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Jami FloydBack to OpinionJami Floyd

Here we go again: Can a French celeb get a fair trial in America?

Another celebrity trial arrives just in time for summer.

The powerful managing director of the International Monetary Fund, Dominique Strauss-Kahn, is charged with the attempted rape and sexual assault of a chambermaid in New York City.

Before we utter another breathless word about this case, please let us not forget that the U.S. is the world leader in affording criminal defendants the right to a fair trial — even if we do tend to get a bit carried away when the case involves a celebrity.

Dominique Strauss-Kahn waits to be arraigned Monday in Manhattan Criminal Court for the alleged attack Saturday on a maid at a hotel near Times Square. Strauss-Kahn must remain jailed at least until his next court hearing for attempted rape and other charges, a judge said Monday. Photo: AP/Shannon Stapleton

The list is too long to name them all. It dates back to our founders, beginning with Aaron Burr’s trial for treason (he was acquitted). Fast forward to the 20th century: actor Fatty Arbuckle for rape and manslaughter (three trials, acquitted during the third), the Lindbergh baby kidnapping trial (Bruno Hauptmann was convicted of murder and sentenced to death), Michael Jackson’s two child molestation trials (one civil, in which he settled for an undisclosed amount, and one criminal, in which he was acquitted), and, of course, O.J. Simpson’s two trials for the murder of Nicole Brown Simpson (the murder trial, in which he was acquitted, and the civil trial, in which he was found liable). These so-called “trials of the century” have been fueled by media sensationalism and speculation that fed the public’s thirst for juicy gossip or good old-fashioned revenge.

Never before have we seen a case like Strauss-Kahn’s, however. A man of international renown, a likely candidate for president, not of our own country – that would have been fodder enough – but of France. Instead of the predicted rise to power, he has fallen from grace, is behind bars and is charged with the most sordid of crimes. Strauss-Kahn is now subject to a system of justice that is foreign to him, but one that affords criminal defendants a trial that is speedy, public and fair.

Yet, on the first day of this whole affair, we in the U.S. were reminded by a French government spokesman to please use “extraordinary prudence” in discussing the case He is right, of course. The world will be watching, not only how we cover the case, but also how our coverage affects the trial itself. The world will be observing how our criminal justice system works when a high-profile person of international import is charged with a crime. The world will be checking whether the presumption of innocence remains intact, precisely because everything we say now in the press will influence the potential jury pool. More than anyone (with the possible exception of the jurors who will decide his fate), we in the news media must withhold judgment, refrain from speculation and strive to remain fair. That requires a healthy skepticism of the facts as presented by hotel staff, law enforcement, self-proclaimed eye- and ear-witnesses and those who profess to know the parties.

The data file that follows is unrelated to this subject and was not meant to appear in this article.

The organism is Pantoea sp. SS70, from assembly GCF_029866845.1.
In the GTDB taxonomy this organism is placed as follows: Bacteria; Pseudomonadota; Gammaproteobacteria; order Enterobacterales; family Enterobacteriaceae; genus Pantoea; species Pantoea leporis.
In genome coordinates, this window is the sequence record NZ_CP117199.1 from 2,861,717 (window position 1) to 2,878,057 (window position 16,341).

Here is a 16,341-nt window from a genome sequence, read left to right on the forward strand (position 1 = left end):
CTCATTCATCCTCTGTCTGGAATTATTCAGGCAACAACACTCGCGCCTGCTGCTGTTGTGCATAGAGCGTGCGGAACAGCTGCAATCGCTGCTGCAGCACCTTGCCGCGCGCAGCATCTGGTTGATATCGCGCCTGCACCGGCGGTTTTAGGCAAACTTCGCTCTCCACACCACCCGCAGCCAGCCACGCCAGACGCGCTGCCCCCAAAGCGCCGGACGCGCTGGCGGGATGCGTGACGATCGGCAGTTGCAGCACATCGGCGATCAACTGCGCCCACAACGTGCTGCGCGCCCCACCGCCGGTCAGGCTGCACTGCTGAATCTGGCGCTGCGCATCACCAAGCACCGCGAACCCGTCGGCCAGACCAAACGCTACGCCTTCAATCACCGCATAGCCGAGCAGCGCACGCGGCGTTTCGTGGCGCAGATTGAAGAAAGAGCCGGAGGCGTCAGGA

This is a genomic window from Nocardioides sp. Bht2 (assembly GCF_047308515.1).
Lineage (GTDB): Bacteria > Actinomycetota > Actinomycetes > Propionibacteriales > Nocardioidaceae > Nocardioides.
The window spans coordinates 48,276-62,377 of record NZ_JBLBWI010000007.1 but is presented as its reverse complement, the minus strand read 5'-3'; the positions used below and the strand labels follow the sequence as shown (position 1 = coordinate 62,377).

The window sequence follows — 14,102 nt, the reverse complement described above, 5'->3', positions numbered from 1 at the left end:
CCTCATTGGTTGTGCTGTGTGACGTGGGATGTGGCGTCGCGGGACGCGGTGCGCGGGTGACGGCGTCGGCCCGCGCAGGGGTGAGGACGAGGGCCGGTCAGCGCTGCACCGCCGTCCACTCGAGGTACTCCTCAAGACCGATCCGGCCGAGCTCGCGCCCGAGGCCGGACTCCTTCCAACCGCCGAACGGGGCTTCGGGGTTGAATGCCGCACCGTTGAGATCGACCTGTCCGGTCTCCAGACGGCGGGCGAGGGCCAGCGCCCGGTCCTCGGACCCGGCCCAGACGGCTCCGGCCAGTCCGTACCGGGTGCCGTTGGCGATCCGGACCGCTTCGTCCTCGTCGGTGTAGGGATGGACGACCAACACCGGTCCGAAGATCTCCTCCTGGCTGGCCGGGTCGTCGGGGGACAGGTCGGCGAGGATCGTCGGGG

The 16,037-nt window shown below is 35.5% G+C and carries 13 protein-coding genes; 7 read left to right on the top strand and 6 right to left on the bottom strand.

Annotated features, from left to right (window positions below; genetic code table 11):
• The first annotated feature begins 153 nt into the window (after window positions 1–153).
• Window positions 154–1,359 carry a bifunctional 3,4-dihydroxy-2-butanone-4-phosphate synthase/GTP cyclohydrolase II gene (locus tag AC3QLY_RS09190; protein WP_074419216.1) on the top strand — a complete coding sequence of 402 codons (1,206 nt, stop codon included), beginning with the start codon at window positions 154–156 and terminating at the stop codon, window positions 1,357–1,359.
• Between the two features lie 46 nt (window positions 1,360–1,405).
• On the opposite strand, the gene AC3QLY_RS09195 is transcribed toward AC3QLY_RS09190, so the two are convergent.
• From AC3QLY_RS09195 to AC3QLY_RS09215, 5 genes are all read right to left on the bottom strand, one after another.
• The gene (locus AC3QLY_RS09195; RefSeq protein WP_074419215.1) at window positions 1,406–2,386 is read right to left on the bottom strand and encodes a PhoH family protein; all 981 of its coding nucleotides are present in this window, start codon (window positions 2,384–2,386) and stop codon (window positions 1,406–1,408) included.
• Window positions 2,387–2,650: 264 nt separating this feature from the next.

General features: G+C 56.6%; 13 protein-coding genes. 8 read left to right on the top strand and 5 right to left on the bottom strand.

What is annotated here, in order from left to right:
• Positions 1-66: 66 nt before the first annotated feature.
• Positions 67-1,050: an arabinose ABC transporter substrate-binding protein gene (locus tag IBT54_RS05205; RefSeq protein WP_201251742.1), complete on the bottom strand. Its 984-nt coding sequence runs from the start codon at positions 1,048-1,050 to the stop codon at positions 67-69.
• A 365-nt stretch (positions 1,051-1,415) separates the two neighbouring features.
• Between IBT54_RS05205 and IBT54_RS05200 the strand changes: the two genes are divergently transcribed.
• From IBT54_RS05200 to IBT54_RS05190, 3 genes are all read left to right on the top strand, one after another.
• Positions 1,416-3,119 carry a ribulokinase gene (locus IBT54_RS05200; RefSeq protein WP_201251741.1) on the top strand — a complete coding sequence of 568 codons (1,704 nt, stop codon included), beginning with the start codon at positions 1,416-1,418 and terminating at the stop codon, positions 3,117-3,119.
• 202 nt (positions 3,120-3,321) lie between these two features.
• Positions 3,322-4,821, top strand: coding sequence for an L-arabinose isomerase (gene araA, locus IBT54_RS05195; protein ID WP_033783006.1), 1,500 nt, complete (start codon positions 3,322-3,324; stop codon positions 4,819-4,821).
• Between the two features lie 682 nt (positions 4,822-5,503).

Yet there are already examples of prejudicial pretrial publicity. The fact that the victim identified Strauss-Kahn in a police lineup has been widely reported. And why not? Great juicy detail. Trouble is, potential jurors are exposed to the fact of her identification and will not likely forget it if called to serve. Yet no one has reported on the ways in which the lineup was constitutionally problematic (including the fact that the victim was shown a photo of Strauss-Kahn, in the minutes after her attack, by hotel security staff) and may not be admitted at trial. Second, Strauss-Kahn’s alleged prior bad acts toward other women, have also been widely reported, and also will likely be deemed constitutionally impermissible at trial. Still, for the last 48 hours, the potential jury pool has heard little other than stories of Strauss-Kahn’s “persistent,” “aggressive,” “predatory” behavior toward women.

And so, as always happens in high-profile celebrity cases, the First Amendment right of the public to information about the case collides with Strauss-Kahn’s Sixth Amendment right to a fair trial. It is our job in the press to shed light on the case without compromising justice in the process. It is our job to help balance the rights of a free press against the right to a fair trial.